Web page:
Do you think such tidiness could be achieved immediately, or might it need some effort, a time when the work was being done but was incomplete?

    FATHER JOE: Thinking back as a child watching my mother at work, I used to wonder, does a woman ever finish cleaning house? Our people find themselves in a confused, messy and broken world. As much as we tidy and organize, it seems to me that we must always expect a certain messiness. At least this will be the case until the final consummation. Otherwise, how can we be where our people are? Was this not lived out by our Lord who went out to the hurting, sinful and alienated?

  3. The points you make and the issues presented in your latest post, are valid, prescient, and painfully relevant. However, the reality of the situation to which our current cultural decline has led us had better not cause the Church to weaken Her doctrine or compromise Truth. The Church had better stand firm lest She be evangelized by the world. Once Truths are compromised, they can never be affirmed.

  4. KARL:

    Your first paragraph struck me as very good.

    BUT, you must come to understand that, even in black and white cases, no action is taken even though all the “damning” evidence is in the public view and specifics are in the testimony and documentary evidence which sits, only God knows where, in the possession of the Church.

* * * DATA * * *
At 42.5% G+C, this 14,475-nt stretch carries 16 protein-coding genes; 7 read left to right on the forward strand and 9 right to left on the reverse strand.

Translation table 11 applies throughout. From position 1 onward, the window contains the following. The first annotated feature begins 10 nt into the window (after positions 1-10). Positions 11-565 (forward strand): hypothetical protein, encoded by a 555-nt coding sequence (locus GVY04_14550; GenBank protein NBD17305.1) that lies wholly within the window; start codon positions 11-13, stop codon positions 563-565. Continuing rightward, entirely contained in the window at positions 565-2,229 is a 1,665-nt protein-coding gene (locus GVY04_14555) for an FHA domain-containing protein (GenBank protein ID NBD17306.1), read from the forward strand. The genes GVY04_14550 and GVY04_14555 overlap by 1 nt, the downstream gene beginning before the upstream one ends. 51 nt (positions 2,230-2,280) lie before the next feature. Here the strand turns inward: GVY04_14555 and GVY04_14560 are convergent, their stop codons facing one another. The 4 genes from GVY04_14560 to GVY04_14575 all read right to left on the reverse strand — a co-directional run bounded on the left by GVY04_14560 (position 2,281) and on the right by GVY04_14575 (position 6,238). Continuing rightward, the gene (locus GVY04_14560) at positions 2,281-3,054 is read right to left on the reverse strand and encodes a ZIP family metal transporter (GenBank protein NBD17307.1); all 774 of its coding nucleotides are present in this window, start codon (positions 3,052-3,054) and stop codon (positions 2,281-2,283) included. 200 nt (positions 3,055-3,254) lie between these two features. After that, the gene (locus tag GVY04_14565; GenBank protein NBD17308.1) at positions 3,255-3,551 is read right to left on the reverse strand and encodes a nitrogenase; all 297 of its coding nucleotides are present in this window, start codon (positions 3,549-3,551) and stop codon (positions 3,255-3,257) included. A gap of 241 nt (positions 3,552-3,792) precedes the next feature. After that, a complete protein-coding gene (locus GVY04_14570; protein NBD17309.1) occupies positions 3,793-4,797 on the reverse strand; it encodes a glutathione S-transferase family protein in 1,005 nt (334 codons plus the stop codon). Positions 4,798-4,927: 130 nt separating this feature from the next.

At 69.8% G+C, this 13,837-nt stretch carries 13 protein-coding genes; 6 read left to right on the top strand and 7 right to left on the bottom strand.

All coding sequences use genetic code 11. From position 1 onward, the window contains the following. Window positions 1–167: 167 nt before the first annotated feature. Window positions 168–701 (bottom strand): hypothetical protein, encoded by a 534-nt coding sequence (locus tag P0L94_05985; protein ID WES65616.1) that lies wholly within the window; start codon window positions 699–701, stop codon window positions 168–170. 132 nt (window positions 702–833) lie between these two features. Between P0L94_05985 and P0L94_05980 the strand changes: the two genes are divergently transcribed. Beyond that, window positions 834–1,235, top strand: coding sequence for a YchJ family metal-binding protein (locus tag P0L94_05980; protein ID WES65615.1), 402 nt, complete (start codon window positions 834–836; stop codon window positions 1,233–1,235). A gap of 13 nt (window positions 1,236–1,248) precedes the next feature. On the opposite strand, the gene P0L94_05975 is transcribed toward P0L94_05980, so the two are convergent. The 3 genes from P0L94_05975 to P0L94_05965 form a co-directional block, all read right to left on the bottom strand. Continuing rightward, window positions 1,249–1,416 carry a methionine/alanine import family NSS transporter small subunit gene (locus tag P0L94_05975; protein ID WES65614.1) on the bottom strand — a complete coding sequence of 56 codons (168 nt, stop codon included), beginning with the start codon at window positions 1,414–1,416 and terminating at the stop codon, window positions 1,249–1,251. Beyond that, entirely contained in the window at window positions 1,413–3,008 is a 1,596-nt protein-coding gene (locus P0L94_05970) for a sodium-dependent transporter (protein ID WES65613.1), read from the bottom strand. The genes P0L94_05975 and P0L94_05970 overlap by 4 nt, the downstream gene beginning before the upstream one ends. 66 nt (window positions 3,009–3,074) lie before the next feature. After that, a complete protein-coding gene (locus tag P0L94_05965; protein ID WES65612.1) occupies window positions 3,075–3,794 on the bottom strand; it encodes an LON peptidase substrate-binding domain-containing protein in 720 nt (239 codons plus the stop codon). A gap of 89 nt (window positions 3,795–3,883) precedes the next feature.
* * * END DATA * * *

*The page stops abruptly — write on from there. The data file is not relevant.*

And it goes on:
I can only imagine the circumstances you have seen as a priest “on the ground.” I am certain nothing rational will come from the Church.


    Nothing rational, really, that has not been my experience in the Church. I am not a canon lawyer but I have assisted many in assessing their cases and in preparation of the depositions and essays for annulments. If I see grounds, I tell them so. If I do not, then I am just as honest. More walk away from my office, never to enter their cases, as do those who go through with it. The process is not perfect, but we seek to protect both the indissolubility of marriage and to show compassion in cases where marriages were proven defective and invalid.


    The Rorate revelation was not news to those of us living in purgatory already. As with my wife, so it will be, it seems, with the Church….no reconciliation through death.


    The gossip of blogs and supposed experts in-the-know is a poor place to place one’s credence. One dissenting shepherd here or there also does not speak for the Church. The Pope, himself, is restrained by Scripture and Tradition. We might find better ways to process cases and to facilitate healing; however, it will not be at the cost of truth. The Pope is infallible (in certain specific cases) but he is not all powerful. He is the servant of the Word, not its master.